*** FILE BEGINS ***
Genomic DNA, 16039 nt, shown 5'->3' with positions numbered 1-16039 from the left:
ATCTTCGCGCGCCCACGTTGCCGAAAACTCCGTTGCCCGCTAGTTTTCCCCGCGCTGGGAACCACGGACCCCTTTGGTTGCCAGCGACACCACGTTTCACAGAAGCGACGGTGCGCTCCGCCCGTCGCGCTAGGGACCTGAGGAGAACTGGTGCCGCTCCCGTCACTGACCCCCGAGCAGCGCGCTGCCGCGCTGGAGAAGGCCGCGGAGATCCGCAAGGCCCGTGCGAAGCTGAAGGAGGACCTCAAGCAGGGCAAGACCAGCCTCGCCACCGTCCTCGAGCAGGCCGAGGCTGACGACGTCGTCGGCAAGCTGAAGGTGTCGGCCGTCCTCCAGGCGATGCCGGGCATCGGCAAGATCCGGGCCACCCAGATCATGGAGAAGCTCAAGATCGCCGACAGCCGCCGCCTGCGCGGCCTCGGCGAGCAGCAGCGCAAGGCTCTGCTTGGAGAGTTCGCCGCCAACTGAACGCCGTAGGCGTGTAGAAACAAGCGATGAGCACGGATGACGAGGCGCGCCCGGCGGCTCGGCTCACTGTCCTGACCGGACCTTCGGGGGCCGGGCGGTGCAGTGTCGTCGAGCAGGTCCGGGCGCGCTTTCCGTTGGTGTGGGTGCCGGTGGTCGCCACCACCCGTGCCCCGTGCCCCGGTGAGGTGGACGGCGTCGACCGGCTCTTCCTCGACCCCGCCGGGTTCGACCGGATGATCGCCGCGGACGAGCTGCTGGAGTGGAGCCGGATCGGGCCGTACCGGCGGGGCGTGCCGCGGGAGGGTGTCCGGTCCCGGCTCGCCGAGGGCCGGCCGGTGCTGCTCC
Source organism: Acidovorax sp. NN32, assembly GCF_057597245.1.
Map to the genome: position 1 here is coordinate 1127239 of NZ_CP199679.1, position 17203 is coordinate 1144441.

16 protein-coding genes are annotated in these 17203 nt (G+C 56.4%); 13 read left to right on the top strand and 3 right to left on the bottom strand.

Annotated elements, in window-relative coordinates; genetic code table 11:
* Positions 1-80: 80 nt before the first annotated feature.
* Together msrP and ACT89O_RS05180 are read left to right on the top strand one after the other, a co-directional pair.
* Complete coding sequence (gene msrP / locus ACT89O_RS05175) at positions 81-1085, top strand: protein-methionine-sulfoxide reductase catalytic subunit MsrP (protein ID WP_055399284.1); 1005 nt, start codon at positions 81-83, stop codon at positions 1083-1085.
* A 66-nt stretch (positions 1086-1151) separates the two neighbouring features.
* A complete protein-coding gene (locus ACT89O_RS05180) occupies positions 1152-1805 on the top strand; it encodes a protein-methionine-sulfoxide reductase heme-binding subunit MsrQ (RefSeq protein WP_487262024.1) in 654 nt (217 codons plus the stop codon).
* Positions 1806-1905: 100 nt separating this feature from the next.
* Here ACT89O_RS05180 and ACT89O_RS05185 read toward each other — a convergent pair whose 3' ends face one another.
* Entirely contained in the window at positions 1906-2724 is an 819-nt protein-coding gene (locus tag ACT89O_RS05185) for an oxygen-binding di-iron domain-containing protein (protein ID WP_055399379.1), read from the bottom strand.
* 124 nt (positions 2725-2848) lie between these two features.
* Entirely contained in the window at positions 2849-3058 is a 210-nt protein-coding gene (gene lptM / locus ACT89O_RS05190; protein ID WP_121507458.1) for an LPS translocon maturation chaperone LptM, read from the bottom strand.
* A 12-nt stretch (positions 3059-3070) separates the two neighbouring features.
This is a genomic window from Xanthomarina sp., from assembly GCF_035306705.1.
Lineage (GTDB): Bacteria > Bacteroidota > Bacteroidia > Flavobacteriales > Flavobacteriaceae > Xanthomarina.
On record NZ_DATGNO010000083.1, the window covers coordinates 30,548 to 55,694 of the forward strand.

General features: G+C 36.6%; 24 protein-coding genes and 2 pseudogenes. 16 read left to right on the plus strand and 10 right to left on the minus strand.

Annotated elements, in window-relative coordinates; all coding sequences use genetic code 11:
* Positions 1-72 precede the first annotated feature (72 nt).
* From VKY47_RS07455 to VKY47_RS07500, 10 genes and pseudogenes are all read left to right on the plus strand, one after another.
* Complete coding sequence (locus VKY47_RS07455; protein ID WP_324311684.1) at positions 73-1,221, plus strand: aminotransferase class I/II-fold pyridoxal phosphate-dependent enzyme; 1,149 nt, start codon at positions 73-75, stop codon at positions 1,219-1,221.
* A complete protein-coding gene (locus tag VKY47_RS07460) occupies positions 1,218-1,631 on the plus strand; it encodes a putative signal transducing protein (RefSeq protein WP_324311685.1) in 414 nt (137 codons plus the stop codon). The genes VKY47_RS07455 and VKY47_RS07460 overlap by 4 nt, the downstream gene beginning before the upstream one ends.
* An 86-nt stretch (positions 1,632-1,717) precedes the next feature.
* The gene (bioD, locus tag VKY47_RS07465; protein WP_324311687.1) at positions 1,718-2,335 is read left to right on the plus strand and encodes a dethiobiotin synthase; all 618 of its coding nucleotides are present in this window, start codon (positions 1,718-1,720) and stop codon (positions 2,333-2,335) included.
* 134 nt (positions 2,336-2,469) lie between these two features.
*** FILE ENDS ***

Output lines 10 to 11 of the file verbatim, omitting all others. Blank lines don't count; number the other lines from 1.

* A 66-nt stretch (positions 1086-1151) separates the two neighbouring features.
* A complete protein-coding gene (locus ACT89O_RS05180) occupies positions 1152-1805 on the top strand; it encodes a protein-methionine-sulfoxide reductase heme-binding subunit MsrQ (RefSeq protein WP_487262024.1) in 654 nt (217 codons plus the stop codon).